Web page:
1 Samuel 8:4-20 (Holman Christian Standard Bible translation)

4 So all the elders of Israel gathered together and went to Samuel at Ramah.
5 They said to him, “Look, you are old, and your sons do not follow your example. Therefore, appoint a king to judge us the same as all the other nations have.”
6 When they said, “Give us a king to judge us,” Samuel considered their demand sinful, so he prayed to the LORD.
7 But the LORD told him, “Listen to the people and everything they say to you. They have not rejected you; they have rejected Me as their king.
8 They are doing the same thing to you that they have done to Me, since the day I brought them out of Egypt until this day, abandoning Me and worshiping other gods.
9 Listen to them, but you must solemnly warn them and tell them about the rights of the king who will rule over them.”
10 Samuel told all the LORD’s words to the people who were asking him for a king.
11 He said, “These are the rights of the king who will rule over you: He will take your sons and put them to his use in his chariots, on his horses, or running in front of his chariots.
12 He can appoint them for his use as commanders of thousands or commanders of fifties, to plow his ground or reap his harvest, or to make his weapons of war or the equipment for his chariots.
13 He can take your daughters to become perfumers, cooks, and bakers.
14 He can take your best fields, vineyards, and olive orchards and give them to his servants.
15 He can take a tenth of your grain and your vineyards and give them to his officials and servants.
16 He can take your male servants, your female servants, your best young men, and your donkeys and use them for his work.
17 He can take a tenth of your flocks, and you yourselves can become his servants.
18 When that day comes, you will cry out because of the king you’ve chosen for yourselves, but the LORD won’t answer you on that day.”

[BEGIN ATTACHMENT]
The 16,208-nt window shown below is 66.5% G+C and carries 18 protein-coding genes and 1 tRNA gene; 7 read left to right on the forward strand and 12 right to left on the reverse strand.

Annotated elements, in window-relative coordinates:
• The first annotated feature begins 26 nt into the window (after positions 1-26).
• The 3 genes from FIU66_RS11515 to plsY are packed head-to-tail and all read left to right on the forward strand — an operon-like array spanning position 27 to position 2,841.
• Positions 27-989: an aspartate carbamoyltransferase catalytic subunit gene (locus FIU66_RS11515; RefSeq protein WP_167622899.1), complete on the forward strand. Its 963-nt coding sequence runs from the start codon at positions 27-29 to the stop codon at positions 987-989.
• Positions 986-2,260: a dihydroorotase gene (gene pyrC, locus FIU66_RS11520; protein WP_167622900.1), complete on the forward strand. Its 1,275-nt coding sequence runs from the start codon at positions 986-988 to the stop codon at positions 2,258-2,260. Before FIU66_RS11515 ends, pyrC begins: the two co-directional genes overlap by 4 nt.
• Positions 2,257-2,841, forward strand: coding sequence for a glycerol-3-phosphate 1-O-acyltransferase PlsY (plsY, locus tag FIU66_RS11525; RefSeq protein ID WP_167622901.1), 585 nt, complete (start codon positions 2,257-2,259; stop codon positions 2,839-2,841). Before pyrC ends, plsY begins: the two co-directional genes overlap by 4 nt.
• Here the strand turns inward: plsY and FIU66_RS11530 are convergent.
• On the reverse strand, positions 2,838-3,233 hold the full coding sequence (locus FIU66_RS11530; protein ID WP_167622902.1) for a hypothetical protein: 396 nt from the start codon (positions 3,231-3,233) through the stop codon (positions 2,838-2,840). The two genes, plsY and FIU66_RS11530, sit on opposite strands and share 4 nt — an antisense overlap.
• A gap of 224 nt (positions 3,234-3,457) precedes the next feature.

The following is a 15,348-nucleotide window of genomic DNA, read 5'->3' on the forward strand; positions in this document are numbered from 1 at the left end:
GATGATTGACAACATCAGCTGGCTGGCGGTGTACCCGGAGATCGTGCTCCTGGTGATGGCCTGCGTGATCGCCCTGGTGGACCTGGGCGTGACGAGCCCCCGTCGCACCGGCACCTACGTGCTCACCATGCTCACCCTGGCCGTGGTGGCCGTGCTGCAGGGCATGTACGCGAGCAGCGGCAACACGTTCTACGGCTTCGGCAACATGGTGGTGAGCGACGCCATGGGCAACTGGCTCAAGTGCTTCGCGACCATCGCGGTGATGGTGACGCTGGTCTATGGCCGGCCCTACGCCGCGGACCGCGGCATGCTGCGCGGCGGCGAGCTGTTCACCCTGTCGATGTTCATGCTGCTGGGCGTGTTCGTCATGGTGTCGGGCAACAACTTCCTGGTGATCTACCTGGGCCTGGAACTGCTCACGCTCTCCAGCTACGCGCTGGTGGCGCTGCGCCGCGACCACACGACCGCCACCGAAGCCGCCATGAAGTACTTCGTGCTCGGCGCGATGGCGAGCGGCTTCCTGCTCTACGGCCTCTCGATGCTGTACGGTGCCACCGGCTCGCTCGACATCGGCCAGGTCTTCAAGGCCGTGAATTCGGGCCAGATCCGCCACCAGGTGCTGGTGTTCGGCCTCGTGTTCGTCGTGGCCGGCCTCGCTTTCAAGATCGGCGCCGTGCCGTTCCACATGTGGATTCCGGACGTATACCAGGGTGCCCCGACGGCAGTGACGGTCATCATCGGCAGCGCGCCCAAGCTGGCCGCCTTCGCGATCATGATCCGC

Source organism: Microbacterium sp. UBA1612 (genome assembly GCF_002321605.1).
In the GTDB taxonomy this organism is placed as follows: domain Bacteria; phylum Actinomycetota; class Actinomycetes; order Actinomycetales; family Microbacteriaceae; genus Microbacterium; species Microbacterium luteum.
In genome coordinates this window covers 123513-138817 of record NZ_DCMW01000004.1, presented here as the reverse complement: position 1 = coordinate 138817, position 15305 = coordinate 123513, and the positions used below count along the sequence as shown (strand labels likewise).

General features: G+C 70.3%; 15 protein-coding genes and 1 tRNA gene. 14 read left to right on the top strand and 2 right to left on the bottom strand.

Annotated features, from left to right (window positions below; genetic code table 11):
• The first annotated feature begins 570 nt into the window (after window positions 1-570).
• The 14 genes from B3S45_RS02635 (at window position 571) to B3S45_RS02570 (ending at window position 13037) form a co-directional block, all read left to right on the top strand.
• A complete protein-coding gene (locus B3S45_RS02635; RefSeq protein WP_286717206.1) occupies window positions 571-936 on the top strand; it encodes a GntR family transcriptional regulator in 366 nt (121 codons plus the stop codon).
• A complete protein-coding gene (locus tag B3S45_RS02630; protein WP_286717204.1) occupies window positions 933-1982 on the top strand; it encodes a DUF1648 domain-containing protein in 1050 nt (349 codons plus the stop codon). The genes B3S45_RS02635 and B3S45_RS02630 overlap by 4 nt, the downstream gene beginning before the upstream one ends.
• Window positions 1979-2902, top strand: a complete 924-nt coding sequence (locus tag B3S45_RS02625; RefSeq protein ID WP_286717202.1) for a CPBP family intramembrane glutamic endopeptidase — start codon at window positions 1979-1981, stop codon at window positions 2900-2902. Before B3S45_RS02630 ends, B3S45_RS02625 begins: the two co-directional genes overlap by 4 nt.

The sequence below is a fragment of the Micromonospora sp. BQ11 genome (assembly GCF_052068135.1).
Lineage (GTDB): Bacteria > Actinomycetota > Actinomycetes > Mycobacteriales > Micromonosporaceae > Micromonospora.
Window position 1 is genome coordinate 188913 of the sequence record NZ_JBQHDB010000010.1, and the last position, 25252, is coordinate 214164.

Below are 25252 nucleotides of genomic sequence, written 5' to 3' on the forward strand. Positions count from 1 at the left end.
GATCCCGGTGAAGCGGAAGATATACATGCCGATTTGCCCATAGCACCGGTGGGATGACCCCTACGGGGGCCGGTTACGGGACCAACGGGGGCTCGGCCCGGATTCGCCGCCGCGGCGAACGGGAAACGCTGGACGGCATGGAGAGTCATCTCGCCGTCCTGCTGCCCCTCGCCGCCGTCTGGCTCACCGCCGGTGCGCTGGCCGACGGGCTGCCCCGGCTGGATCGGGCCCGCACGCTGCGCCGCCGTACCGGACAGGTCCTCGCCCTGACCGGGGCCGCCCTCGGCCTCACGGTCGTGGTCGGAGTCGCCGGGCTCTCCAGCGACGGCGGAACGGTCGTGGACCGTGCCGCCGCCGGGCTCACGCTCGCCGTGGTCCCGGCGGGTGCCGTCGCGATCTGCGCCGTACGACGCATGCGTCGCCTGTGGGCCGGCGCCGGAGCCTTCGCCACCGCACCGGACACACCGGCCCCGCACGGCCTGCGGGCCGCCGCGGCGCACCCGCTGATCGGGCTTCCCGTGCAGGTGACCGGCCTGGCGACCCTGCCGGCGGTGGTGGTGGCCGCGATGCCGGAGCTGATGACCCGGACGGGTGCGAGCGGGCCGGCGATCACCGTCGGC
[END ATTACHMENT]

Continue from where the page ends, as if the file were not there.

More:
19 The people refused to listen to Samuel. “No! ” they said. “We must have a king over us.
20 Then we’ll be like all the other nations: our king will judge us, go out before us, and fight our battles.”

Here was the issue: Israel wanted a king, like their neighbors. Now, lest we think we are any better than them, we want human kings too. Notice Samuel’s warning to them, they were not just asking for a king, but they were rejecting having the Lord God as their King. Only the Lord can be a perfect King, unaffected by greed, thirst for power and other such nasty attitudes and behaviors that human kings are subject to.

Samuel gave them a serious warning: taxes are coming, a draft for the army is coming, forced labor and conscription to serve his agenda, building big monuments and castles is coming. But even worse than that, when you, Israel, cry out from the injustice and thievery of the King, God won’t listen. Why? Because you asked for a king.

You see, when we reject a God as our King, someone else has to take His place. Humans are all too willing to be that. If you doubt me, just look around in our culture. Kings abound. There are kings of music, kings of industry, kings of fashion and I haven’t even started on government! Next year, we will be choosing a new President. If you ask people in other nations, they will tell you that every American acts like we are kings of the world and our leader is widely revered as the most powerful person in the world. Sounds like another King to me. But we have an issue- we are just like ancient Israel. When we disagree with our leaders and get angry about taxes, wars, labor pay rates, how much our leaders make a year and everyone else’s poverty, who do we really have to blame? Ourselves. We asked for a king and rejected Jesus as our rightful King.

What’s the solution? Jesus needs to be our King. We need revival in America so that righteousness and justice can be given an opportunity to change culture. Pray for our leaders to rule justly and without greed, yes. But even more importantly, pray for revival. Lord, come, we need you!

Question: Is Jesus your King or do you look to the kings and leaders of this world to rule you?